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  • Nigel Speight

Blog 3

Updated: May 28

Freda and I are lucky in having access to three parks at the moment, so while we keep being told how “abnormal “ everything  is, it can take only a minute or two to realise how, for every other species on the planet, 2020 is completely normal. Except perhaps where we are destroying habitat, although that has become entirely normal now so they are probably used to us doing that.

Apparently one of the positives emerging from the crisis is people reconnecting with nature without Sir David Attenborough doing a running commentary. Closer contact with landscape and animals can help with mental health as well as phusycal, though not necessarily on grouse moors…

Anyway, you have got some “nature” poems coming up.

I have always loved the way Gerard Manley Hopkins, DH Lawrence and Dylan Thomas in particular tried to render natural subjects in poetry without drifting into sentimentality. Nature is red In tooth and virus. Trying to express the physical, though not or landscape, and only exercising anthropomorphism with comedy in attendance is an enjoyable technical challenge too

The bridge in “Swallow” is the Victorian metal bridge over the Thames linking the South end of Port Meadow in Oxford with Bossoms boatyard. Hopkins stood there and of course, the churchyard where Tish is buried is at the back of Binsey that Hopkins wrote on as well. 

I have no axe to grind in these poems. They are just descriptions designed to underline beauty.  I hope they work that way for you.

Sunflowers

The first shoot

presses out like

a baby’s head,

A soft, white

knuckle nudging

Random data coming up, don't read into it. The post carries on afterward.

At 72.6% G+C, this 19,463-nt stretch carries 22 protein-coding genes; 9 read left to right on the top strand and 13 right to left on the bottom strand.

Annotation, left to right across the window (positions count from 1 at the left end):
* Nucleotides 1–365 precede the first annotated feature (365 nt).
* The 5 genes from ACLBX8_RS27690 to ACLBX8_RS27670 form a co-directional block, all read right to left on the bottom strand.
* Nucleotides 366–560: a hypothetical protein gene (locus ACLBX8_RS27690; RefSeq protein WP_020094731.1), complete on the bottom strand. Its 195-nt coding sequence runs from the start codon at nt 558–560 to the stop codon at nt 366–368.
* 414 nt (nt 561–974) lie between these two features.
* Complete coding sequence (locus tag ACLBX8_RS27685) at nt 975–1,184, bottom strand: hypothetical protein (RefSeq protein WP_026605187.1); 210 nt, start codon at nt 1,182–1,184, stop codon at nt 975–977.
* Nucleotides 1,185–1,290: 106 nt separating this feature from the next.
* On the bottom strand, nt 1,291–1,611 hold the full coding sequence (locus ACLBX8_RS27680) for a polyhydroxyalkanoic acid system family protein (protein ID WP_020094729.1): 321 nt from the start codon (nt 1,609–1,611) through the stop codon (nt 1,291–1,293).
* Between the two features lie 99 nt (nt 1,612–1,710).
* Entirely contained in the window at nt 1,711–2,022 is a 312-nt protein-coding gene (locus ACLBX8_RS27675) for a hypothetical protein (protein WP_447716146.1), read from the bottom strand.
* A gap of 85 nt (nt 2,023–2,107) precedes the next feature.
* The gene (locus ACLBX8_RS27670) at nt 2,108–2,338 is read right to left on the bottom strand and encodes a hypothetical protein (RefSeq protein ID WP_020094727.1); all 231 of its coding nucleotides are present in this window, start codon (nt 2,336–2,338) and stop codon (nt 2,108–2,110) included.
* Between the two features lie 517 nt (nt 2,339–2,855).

crumbs of soil

aside, before

moisture-hoisting

centimetres

stretch all

summer long,

cell-by-cell,

into metres

draped with floppy

heart leaves 

hanging like  

elephant ears. 

An invisible 

rocket has

vapour-trailed

a barnstorming

beanstalk,

at the last up-

periscoping

its crowning

glory: ramming 

a golden 

tatty hat down

on a dark, close-

cropped skull.

Swallow

If you stand still 

in the middle of this bridge,

air softened by the blooming 

warmth of a summer dawn,

swallows can slash 

inches from your face

like a Samurai sword.

A milky breast

bullets past with 

a flash of sharp focus,

so that invisible midge

about to feast on

your skin is now 

stuck in a red throat

awaiting digestion.

Evenings, their aerobatics

nip to within millimetres

of the river: ancient

arrowheads, skimming

to drink and feed off

long, scimitar curves,

wings dipping for the final

twists of the knife.

At their twin 

tips, wings

scissor open and close.

Blue Tit Feeding

In flight, 

bouncing on air, 

skimming the sky, 

between slim trees, 

the line like a child’s, 

drawing a bird.

Back. About.

Blue spikey

skull cap. Face: 

white, black slash, 

white. Beak: dart 

tip. Here. Now.

Eyes: tiny

holes. In. Out. 

About. Dart up.

Down. Peckish.

Peck. Peck. Flee. 

Back. About.

Hop. Wait. A 

tic? Scratch. Llllegggg-

blurr. Toc. Peep.

Fidgety fluff 

up. Sleek. Right.

Left. Peek. Hop.

Pop off. Back.

About. Peck.

Now. Here. Peck.

AGHH! Great Tit.

A bout. Nearly 

pecked.

Gone.

Orgy

Gnats can fly backwards and upside down and they can turn on the spot.

Their wings beat 1,000 times a second. Roughly.

More tango than tangle, 

these tiny flies are hanging 

out on their 3D dance

floor, quickstepping on

air. 

Their elastic chassis involves up 

and down like a siren’s song. 

Invisible eyes, legs and wings 

(plus systems to feed them/reproduce) 

knit this floating Ball

of dizzying precision, 

making synchronised shoals or swirling 

flocks seem mere conformists. 

Here’s instinct at its most ingenious and fecund:

if they were exercising choice, 

they would be choosing several times a second. 

Have they all met before? 

Don’t be absurd.

Will they ever meet again? 

In the stomach, maybe

of spider, bat or bird. 

Are they all the same?

Are some a bit of a character?

A “Look at Me!” male, pumping fizz into his

bzzzz and aiming for the closest near Miss?

A double quick spin 

turn, reverse, flex  

and then he’s topped her.

If we had sex like this 

we’d fall out of bed;

then out the helicopter.....

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